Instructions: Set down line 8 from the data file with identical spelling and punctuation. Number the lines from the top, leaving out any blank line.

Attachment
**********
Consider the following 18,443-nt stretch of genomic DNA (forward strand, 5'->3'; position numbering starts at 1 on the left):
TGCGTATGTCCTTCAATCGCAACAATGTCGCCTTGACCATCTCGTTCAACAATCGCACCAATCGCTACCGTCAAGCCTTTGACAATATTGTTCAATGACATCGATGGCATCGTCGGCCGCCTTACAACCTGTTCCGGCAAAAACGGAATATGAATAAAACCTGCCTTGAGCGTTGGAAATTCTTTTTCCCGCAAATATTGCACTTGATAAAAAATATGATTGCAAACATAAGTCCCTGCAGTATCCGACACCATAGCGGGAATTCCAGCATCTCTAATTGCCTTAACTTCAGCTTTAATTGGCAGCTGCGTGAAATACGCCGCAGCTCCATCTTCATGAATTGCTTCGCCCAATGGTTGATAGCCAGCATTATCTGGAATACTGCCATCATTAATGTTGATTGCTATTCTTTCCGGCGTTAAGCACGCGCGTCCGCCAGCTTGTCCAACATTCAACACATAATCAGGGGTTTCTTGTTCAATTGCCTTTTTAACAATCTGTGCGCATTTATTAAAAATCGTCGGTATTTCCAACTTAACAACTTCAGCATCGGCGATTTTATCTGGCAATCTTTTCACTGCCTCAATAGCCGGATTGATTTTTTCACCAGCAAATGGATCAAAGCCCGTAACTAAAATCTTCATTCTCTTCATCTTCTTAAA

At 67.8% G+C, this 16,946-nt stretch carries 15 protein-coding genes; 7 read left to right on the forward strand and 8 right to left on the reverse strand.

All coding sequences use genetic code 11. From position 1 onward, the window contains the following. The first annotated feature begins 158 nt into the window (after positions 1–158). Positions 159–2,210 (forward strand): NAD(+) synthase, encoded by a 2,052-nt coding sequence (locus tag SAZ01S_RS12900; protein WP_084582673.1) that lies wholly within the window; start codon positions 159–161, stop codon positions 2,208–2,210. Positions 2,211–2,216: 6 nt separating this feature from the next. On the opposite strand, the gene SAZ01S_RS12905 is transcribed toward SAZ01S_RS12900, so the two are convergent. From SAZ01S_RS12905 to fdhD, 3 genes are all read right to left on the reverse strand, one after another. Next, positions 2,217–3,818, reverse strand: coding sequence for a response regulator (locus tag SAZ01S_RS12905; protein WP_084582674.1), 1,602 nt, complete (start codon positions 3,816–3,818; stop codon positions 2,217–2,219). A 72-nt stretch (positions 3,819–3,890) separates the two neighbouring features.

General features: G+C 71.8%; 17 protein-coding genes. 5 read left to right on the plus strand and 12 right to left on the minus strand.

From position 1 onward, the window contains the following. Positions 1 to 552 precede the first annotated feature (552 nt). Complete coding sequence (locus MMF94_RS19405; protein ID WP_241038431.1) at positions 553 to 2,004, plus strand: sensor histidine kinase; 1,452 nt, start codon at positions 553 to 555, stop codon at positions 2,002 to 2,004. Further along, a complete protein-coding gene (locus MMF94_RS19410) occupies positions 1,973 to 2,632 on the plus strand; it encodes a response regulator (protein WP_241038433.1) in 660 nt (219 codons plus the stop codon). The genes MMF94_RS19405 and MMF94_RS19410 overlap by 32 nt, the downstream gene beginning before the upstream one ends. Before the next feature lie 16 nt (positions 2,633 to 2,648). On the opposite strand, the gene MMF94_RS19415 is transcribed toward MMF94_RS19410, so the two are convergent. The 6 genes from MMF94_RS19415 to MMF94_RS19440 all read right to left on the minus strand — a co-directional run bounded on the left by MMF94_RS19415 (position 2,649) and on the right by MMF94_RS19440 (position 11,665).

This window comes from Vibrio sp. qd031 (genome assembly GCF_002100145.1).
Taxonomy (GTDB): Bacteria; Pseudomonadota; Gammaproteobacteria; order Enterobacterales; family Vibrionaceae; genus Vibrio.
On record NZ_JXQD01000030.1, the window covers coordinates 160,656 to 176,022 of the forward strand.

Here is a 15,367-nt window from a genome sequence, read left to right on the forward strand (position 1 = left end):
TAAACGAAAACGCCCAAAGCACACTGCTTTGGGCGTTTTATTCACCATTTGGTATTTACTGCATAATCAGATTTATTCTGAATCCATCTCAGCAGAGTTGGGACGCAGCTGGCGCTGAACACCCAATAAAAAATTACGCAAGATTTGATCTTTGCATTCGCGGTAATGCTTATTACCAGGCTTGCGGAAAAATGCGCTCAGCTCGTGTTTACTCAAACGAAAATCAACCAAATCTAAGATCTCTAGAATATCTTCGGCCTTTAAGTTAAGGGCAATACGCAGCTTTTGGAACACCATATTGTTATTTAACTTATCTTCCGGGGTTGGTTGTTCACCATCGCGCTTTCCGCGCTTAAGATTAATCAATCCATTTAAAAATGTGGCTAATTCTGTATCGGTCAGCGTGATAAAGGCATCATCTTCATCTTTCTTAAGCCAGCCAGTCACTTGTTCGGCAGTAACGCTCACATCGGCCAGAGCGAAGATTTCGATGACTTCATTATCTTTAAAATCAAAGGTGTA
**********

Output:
Taxonomy (GTDB): Bacteria; Pseudomonadota; Gammaproteobacteria; order Enterobacterales; family Vibrionaceae; genus Vibrio.